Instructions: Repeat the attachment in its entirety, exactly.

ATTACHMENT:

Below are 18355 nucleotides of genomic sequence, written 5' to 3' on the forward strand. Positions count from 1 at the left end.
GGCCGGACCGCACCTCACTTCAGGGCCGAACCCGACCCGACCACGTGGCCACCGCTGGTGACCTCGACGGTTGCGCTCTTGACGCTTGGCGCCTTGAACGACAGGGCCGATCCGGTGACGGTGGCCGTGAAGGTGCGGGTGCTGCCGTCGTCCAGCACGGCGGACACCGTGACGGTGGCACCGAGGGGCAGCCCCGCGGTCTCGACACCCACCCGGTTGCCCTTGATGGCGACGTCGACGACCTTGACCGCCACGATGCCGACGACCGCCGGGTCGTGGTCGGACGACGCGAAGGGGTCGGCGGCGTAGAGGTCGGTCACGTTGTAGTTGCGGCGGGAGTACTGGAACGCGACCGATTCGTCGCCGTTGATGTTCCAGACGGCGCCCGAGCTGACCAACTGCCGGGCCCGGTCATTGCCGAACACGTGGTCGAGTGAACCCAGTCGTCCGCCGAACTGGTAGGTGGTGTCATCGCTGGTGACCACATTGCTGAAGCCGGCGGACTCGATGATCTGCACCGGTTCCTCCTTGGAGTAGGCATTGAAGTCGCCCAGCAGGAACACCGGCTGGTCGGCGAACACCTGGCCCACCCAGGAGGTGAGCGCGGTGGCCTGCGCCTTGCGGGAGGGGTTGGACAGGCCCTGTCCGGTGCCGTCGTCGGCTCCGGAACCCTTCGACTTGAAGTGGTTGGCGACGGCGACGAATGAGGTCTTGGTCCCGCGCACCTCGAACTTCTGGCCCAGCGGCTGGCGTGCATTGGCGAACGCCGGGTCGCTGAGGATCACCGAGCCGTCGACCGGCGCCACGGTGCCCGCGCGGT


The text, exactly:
Below are 18355 nucleotides of genomic sequence, written 5' to 3' on the forward strand. Positions count from 1 at the left end.
GGCCGGACCGCACCTCACTTCAGGGCCGAACCCGACCCGACCACGTGGCCACCGCTGGTGACCTCGACGGTTGCGCTCTTGACGCTTGGCGCCTTGAACGACAGGGCCGATCCGGTGACGGTGGCCGTGAAGGTGCGGGTGCTGCCGTCGTCCAGCACGGCGGACACCGTGACGGTGGCACCGAGGGGCAGCCCCGCGGTCTCGACACCCACCCGGTTGCCCTTGATGGCGACGTCGACGACCTTGACCGCCACGATGCCGACGACCGCCGGGTCGTGGTCGGACGACGCGAAGGGGTCGGCGGCGTAGAGGTCGGTCACGTTGTAGTTGCGGCGGGAGTACTGGAACGCGACCGATTCGTCGCCGTTGATGTTCCAGACGGCGCCCGAGCTGACCAACTGCCGGGCCCGGTCATTGCCGAACACGTGGTCGAGTGAACCCAGTCGTCCGCCGAACTGGTAGGTGGTGTCATCGCTGGTGACCACATTGCTGAAGCCGGCGGACTCGATGATCTGCACCGGTTCCTCCTTGGAGTAGGCATTGAAGTCGCCCAGCAGGAACACCGGCTGGTCGGCGAACACCTGGCCCACCCAGGAGGTGAGCGCGGTGGCCTGCGCCTTGCGGGAGGGGTTGGACAGGCCCTGTCCGGTGCCGTCGTCGGCTCCGGAACCCTTCGACTTGAAGTGGTTGGCGACGGCGACGAATGAGGTCTTGGTCCCGCGCACCTCGAACTTCTGGCCCAGCGGCTGGCGTGCATTGGCGAACGCCGGGTCGCTGAGGATCACCGAGCCGTCGACCGGCGCCACGGTGCCCGCGCGGT